Professional doctorate curriculum design: A resource dependency analysis of DBA stakeholders

Hdl Handle:
http://hdl.handle.net/10545/621113
Title:
Professional doctorate curriculum design: A resource dependency analysis of DBA stakeholders
Authors:
Foster, Carley ( 0000-0003-2462-5155 ) ; Kirk, Susan
Abstract:
Interest in Professional Doctorates (ProfDs), including the Doctorate in Business Administration (DBA) programme, has increased significantly over recent years (Mellors-Bourne et al., 2016). Wildly et al (2015:p762) suggest that this is because globally, there is interest in research degrees which are ‘…more relevant, field-based doctoral studies incorporating applied rather than pure research…’. In comparison to a PhD, a Professional Doctorate adopts a more structured approach to learning and typically attracts industry professionals who wish to investigate a work-based problem through doctoral level research (Costley and Lester, 2012; Chiteng Kot and Hendel, 2011). Furthermore, according to Lester (2004:p767) ProfDs aim to be ‘…academically robust and directly relevant to professional practitioners who are concerned with leading practice and initiating change rather than being researchers.’ The DBA in particular has proven to be a popular Professional Doctorate, representing a natural progression from the MBA.
Affiliation:
University of Derby; Nottingham Trent University
Citation:
Foster, C. and Kirk, S. (2016) 'Professional doctorate curriculum design: A resource dependency analysis of DBA stakeholders', Proceedings of the British Academic of Management Annual Conference, Newcastle University, 6-8 September
Publisher:
British Academy of Management
Journal:
Proceedings of the British Academic of Management Annual Conference
Issue Date:
7-Sep-2016
URI:
http://hdl.handle.net/10545/621113
Additional Links:
https://www.bam.ac.uk/civicrm/event/info?id=3013
Type:
Meetings and Proceedings
Language:
en
Appears in Collections:
Centre for Business Improvement

Full metadata record

DC FieldValue Language
dc.contributor.authorFoster, Carleyen
dc.contributor.authorKirk, Susanen
dc.date.accessioned2016-12-02T15:24:00Z-
dc.date.available2016-12-02T15:24:00Z-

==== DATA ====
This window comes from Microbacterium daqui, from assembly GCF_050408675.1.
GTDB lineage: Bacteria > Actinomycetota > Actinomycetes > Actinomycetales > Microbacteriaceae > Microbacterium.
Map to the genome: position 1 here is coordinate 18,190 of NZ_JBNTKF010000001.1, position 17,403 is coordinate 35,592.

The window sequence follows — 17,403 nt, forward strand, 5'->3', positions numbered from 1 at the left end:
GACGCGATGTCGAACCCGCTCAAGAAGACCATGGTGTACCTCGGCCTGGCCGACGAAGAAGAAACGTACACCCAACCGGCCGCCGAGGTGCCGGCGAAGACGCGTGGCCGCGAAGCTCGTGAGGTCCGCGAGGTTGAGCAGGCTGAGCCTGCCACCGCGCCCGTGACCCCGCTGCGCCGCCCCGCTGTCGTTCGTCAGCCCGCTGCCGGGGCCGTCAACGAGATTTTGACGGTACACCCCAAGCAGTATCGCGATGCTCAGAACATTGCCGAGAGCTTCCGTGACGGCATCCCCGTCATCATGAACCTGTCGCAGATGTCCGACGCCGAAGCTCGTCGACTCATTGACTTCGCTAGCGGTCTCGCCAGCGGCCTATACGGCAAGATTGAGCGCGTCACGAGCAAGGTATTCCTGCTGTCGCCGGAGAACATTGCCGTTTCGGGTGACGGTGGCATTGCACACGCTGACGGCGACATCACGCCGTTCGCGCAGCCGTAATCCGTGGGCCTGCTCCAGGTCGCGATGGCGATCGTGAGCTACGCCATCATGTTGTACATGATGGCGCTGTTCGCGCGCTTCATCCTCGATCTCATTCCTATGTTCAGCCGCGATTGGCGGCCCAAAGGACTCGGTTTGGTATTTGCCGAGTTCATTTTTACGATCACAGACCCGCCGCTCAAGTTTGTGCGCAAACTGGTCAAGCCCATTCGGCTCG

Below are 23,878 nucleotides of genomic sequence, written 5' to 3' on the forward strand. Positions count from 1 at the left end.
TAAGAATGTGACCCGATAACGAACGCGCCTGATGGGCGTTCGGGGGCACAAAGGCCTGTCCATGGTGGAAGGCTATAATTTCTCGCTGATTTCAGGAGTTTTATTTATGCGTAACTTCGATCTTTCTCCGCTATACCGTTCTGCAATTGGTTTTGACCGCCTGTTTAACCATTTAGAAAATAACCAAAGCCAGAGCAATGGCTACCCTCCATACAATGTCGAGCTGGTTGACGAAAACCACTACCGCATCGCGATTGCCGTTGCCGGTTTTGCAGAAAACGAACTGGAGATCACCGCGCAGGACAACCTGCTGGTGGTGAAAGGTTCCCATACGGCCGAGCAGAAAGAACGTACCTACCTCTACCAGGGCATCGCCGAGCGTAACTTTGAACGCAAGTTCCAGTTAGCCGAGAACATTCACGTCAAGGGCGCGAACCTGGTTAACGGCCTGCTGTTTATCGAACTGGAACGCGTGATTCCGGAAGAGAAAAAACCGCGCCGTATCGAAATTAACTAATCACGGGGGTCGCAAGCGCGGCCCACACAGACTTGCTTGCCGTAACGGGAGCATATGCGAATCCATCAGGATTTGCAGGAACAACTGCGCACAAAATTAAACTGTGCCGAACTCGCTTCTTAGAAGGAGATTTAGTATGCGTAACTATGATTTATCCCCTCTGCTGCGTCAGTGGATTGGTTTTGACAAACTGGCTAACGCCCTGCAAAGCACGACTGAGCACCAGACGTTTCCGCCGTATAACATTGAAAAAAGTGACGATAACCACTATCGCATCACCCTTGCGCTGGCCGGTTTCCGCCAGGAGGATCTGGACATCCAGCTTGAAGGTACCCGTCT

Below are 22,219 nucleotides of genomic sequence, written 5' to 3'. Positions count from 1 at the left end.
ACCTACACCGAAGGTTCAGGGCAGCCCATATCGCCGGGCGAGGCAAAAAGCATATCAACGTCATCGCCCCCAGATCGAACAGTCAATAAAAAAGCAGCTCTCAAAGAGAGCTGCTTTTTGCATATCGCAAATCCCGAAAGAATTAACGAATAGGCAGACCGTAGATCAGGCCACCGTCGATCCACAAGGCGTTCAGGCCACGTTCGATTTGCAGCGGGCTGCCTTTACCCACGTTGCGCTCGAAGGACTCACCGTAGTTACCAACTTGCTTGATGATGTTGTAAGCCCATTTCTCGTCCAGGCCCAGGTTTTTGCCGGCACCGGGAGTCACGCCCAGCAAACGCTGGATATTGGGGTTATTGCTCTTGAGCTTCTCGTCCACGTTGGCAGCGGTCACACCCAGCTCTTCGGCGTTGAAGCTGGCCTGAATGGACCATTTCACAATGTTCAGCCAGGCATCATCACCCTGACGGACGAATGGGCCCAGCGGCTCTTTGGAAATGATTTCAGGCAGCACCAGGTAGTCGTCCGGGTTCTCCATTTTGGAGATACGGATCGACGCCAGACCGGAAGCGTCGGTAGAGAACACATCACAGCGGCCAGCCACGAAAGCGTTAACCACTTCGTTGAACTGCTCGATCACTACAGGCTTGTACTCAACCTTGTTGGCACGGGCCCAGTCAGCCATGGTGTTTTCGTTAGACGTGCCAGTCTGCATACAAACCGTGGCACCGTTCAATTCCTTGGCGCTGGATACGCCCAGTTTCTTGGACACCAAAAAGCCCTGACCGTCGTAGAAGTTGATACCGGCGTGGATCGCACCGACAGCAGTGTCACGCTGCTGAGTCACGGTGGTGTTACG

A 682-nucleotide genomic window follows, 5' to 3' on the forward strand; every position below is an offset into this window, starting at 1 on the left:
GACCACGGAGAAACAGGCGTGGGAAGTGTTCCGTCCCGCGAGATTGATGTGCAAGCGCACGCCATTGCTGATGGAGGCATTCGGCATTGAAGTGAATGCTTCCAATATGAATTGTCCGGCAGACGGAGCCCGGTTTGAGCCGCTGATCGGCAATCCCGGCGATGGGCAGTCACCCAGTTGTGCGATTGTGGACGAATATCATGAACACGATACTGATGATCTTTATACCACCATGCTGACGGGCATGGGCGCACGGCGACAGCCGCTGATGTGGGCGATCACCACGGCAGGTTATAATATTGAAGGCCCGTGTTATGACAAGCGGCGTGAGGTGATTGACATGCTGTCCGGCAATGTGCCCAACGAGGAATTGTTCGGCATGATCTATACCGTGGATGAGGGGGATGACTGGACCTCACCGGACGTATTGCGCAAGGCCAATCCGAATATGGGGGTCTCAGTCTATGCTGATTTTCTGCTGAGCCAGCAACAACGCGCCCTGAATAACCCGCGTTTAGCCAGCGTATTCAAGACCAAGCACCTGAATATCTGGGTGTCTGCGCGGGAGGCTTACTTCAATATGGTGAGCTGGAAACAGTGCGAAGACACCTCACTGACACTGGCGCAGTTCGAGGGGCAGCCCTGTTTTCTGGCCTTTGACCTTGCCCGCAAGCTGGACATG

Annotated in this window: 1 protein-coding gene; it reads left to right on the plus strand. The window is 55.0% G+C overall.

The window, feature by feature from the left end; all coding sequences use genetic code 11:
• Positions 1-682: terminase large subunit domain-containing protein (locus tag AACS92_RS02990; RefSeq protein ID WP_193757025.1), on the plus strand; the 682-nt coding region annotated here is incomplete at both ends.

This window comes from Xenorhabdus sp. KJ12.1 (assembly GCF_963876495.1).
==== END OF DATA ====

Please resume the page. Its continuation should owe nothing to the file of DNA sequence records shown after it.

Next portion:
dc.date.issued2016-09-07-
dc.identifier.citationFoster, C. and Kirk, S. (2016) 'Professional doctorate curriculum design: A resource dependency analysis of DBA stakeholders', Proceedings of the British Academic of Management Annual Conference, Newcastle University, 6-8 Septemberen
dc.identifier.urihttp://hdl.handle.net/10545/621113-
dc.description.abstractInterest in Professional Doctorates (ProfDs), including the Doctorate in Business Administration (DBA) programme, has increased significantly over recent years (Mellors-Bourne et al., 2016). Wildly et al (2015:p762) suggest that this is because globally, there is interest in research degrees which are ‘…more relevant, field-based doctoral studies incorporating applied rather than pure research…’. In comparison to a PhD, a Professional Doctorate adopts a more structured approach to learning and typically attracts industry professionals who wish to investigate a work-based problem through doctoral level research (Costley and Lester, 2012; Chiteng Kot and Hendel, 2011). Furthermore, according to Lester (2004:p767) ProfDs aim to be ‘…academically robust and directly relevant to professional practitioners who are concerned with leading practice and initiating change rather than being researchers.’ The DBA in particular has proven to be a popular Professional Doctorate, representing a natural progression from the MBA.en
dc.language.isoenen
dc.publisherBritish Academy of Managementen
dc.relation.urlhttps://www.bam.ac.uk/civicrm/event/info?id=3013en
dc.subjectProfessional doctoratesen
dc.subjectCurriculumen
dc.subjectDBAen
dc.subjectStakeholdersen
dc.titleProfessional doctorate curriculum design: A resource dependency analysis of DBA stakeholdersen
dc.typeMeetings and Proceedingsen
dc.contributor.departmentUniversity of Derbyen
dc.contributor.departmentNottingham Trent Universityen
dc.identifier.journalProceedings of the British Academic of Management Annual Conferenceen
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